Blame my generation, the Baby Boomers. We have squandered the great cultural legacy our parents generation put together. They looked on an orchestra as a point of civic pride. After freeing the world from the horrors of Hitler and Japan, they built what they thought was going to be a better society. Then comes my generation and the 60s and it was foreseeable that when we took leadership, society was f*u ked. And here we are. Lousy music gets all the attention and money. Symphonies….who Cares? Thanks, baby boomers.

    1. Derek Williams says:

      Sad, true, but eminently reversible.

  8. TGH says:

    The US is not Germany – we do not have their tradition for opera and classical music – or other European countries where classical music is part of their weekly socialising and entertainment activities, and there is, at this time, no demand for so many orchestras.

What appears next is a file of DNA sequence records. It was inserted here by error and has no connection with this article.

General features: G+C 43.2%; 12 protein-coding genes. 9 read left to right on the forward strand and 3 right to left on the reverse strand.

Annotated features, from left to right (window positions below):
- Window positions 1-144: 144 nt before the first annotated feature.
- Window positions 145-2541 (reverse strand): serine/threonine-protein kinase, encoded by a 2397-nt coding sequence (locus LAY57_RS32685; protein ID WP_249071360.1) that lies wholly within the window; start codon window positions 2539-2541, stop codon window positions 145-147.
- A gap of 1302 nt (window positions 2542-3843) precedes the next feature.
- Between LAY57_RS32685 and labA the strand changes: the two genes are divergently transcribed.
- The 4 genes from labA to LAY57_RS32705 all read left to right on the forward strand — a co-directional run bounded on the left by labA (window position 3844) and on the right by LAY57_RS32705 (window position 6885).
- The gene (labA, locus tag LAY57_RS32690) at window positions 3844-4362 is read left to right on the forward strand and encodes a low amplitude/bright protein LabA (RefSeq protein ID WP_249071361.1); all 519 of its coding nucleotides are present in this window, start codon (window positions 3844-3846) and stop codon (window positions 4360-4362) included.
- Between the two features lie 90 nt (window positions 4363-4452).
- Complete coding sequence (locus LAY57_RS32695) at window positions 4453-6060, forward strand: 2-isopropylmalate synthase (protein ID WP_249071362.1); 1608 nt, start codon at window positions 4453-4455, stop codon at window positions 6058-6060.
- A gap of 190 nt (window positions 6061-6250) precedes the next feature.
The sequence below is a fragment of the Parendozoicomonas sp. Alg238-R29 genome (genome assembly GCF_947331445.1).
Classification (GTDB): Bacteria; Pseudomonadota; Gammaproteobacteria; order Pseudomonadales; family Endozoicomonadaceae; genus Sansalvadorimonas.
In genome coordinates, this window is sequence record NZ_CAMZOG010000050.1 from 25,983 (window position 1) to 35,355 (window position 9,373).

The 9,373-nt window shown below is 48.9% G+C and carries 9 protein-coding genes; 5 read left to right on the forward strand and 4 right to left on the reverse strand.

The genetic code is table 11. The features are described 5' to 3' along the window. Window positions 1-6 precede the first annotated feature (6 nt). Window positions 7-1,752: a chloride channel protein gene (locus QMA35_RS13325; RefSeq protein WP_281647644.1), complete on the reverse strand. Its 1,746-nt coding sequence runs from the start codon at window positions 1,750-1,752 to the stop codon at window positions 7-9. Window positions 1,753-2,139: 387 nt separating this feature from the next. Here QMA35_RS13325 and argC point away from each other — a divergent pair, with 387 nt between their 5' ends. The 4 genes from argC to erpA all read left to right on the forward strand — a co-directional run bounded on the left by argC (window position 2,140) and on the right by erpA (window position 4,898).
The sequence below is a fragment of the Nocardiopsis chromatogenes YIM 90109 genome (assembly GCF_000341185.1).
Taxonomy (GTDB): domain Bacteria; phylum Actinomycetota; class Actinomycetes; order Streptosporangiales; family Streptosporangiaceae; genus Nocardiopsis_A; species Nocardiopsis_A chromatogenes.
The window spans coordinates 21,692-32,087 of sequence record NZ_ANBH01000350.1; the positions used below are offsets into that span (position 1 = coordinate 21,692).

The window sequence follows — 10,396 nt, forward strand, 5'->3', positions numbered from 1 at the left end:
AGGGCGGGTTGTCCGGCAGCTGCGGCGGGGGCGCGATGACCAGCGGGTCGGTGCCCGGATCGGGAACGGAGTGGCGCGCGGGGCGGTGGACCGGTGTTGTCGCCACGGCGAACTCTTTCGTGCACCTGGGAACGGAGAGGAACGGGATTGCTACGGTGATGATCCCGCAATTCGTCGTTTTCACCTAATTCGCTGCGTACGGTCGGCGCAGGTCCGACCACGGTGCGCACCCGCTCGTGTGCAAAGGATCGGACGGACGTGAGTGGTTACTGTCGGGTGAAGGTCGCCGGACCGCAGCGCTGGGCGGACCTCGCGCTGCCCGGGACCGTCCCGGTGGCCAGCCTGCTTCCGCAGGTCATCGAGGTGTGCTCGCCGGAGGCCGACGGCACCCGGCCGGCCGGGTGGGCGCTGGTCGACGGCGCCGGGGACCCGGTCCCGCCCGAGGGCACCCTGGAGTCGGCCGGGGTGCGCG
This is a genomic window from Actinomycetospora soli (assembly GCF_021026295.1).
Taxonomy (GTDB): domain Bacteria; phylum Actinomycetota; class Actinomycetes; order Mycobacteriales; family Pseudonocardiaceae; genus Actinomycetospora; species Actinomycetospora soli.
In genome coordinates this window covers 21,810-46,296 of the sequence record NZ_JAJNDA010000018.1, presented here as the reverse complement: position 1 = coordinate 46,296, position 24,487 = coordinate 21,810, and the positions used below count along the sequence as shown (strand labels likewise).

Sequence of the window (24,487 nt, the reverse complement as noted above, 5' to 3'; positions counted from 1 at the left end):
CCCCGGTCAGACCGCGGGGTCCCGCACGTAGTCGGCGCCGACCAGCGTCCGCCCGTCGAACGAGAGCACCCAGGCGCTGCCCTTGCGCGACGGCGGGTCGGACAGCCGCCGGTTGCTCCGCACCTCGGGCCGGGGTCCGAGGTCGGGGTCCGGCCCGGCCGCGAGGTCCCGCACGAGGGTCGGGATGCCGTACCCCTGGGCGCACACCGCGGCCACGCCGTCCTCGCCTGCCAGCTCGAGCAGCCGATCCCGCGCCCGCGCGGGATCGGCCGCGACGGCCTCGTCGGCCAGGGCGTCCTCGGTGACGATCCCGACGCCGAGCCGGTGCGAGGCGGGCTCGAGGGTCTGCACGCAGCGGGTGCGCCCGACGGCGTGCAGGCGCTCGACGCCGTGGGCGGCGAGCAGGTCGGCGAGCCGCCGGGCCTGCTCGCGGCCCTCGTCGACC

The problem is that we have far too many conservatories, music departments, and music schools… Why training so many musicians that will not have a job because there is not enough demand?

  9. samtellig says:

    Downsize! Offer chamber music instead.

    Too many shopping malls. Too many department stores. Too many symphony orchestras. That’s America today. Too many damned universities, too, and not enough trade schools.

    Dvorak’s father would be right today. Son, become a butcher.